The regions were returned in the "image" coordinate system because it is what was selected in the Region menu of the GUI. A different coordinate system may be selected using the named coord_sys qualifier
        isis> s = ds9_get_regions( ; coord_sys="physical")
        isis> print(s)
which might change the last two lines of the above output to something like
        "physical"
        "circle(4280.5,4104.5,320)"
Named qualifiers in S-Lang must appear after positional parameters, and are separated from them by the semicolon delimiter. Another way to achieve the same end would be to reset the region coordinate system prior to retrieving the regions themselves, such as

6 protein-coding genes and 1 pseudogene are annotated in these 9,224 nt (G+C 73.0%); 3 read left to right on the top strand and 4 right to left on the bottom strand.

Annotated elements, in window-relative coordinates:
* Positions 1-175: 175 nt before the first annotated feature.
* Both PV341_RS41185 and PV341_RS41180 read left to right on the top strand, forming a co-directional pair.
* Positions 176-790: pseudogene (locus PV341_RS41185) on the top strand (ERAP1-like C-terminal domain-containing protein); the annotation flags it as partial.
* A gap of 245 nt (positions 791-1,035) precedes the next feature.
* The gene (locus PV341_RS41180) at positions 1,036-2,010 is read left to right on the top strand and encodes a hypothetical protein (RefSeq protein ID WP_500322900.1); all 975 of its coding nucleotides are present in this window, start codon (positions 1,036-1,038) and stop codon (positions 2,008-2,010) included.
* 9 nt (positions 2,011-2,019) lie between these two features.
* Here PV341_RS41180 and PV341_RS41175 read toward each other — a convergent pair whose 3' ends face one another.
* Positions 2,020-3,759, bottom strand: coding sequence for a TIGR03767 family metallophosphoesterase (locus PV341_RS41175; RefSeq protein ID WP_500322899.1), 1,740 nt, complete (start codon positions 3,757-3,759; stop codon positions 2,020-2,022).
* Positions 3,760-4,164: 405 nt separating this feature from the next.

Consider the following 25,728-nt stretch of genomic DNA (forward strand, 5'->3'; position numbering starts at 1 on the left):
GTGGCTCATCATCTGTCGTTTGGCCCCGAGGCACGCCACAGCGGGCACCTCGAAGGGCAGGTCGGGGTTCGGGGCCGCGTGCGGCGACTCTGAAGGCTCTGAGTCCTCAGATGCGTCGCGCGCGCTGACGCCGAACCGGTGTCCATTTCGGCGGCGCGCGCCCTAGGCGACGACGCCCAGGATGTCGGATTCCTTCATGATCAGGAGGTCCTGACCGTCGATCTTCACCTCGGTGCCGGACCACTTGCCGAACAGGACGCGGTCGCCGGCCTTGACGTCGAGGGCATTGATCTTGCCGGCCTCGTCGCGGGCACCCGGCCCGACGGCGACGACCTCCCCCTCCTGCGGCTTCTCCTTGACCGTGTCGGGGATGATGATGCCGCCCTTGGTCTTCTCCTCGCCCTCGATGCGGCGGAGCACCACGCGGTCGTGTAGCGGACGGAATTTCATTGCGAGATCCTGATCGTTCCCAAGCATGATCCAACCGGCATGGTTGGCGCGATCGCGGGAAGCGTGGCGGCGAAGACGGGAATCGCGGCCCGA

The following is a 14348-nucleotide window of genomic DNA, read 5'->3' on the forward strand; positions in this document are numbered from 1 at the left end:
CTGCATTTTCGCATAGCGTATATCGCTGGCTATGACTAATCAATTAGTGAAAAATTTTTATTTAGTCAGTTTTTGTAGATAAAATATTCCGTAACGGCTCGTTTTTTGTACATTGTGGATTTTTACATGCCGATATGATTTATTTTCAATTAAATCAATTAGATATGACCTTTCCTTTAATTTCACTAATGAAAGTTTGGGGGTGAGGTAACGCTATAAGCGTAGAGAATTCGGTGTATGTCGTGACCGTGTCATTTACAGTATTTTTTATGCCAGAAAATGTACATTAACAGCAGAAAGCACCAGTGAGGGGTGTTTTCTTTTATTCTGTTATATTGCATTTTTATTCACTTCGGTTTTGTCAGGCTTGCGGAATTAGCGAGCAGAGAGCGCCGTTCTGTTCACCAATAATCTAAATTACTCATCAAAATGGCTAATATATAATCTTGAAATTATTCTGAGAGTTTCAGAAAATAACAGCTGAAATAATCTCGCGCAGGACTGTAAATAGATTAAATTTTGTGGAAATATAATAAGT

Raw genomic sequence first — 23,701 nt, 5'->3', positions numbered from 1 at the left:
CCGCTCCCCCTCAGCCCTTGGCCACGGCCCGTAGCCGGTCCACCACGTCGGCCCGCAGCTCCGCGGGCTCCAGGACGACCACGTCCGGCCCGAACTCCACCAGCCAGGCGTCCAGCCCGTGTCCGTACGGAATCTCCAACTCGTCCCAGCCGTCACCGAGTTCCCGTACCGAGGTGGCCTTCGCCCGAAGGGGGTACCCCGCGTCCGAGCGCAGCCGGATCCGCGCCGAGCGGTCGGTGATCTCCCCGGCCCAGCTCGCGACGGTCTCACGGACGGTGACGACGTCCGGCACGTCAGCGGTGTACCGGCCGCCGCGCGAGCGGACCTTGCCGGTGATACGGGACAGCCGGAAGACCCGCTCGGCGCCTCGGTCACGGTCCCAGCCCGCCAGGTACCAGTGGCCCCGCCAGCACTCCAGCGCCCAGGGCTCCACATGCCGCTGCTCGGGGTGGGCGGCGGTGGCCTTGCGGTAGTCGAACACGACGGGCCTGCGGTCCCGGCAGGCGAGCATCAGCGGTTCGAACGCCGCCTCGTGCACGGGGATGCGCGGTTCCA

isis> ds9_send("regions system physical")
This setting persists until changed, allowing the region retrieval to again be as cleanly expressed
        isis> s = ds9_get_regions()
as in the first example. Regions may also be saved to a file, e.g.
        isis> s = ds9_get_regions("/tmp/my.reg")
        isis> !cat /tmp/my.reg

        # Region file format: DS9 version 4.0
        # Filename: im1.fits
        global color=green font="helvetica 10 normal" select=1 highlite=1 edit=1 move=1 delete=1 include=1 fixed=0 source
        physical
        circle(4280.5,4104.5,320)
Observe that the regions were again returned in the "physical" coordinate system, because the GUI retains the previous selection.

6.4 World Coordinate Systems

Our examples so far have treated images only as arrays of raw pixel values. We now highlight how coordinate systems may be attached to these images, thereby rendering them of greater practical significance to the astronomer.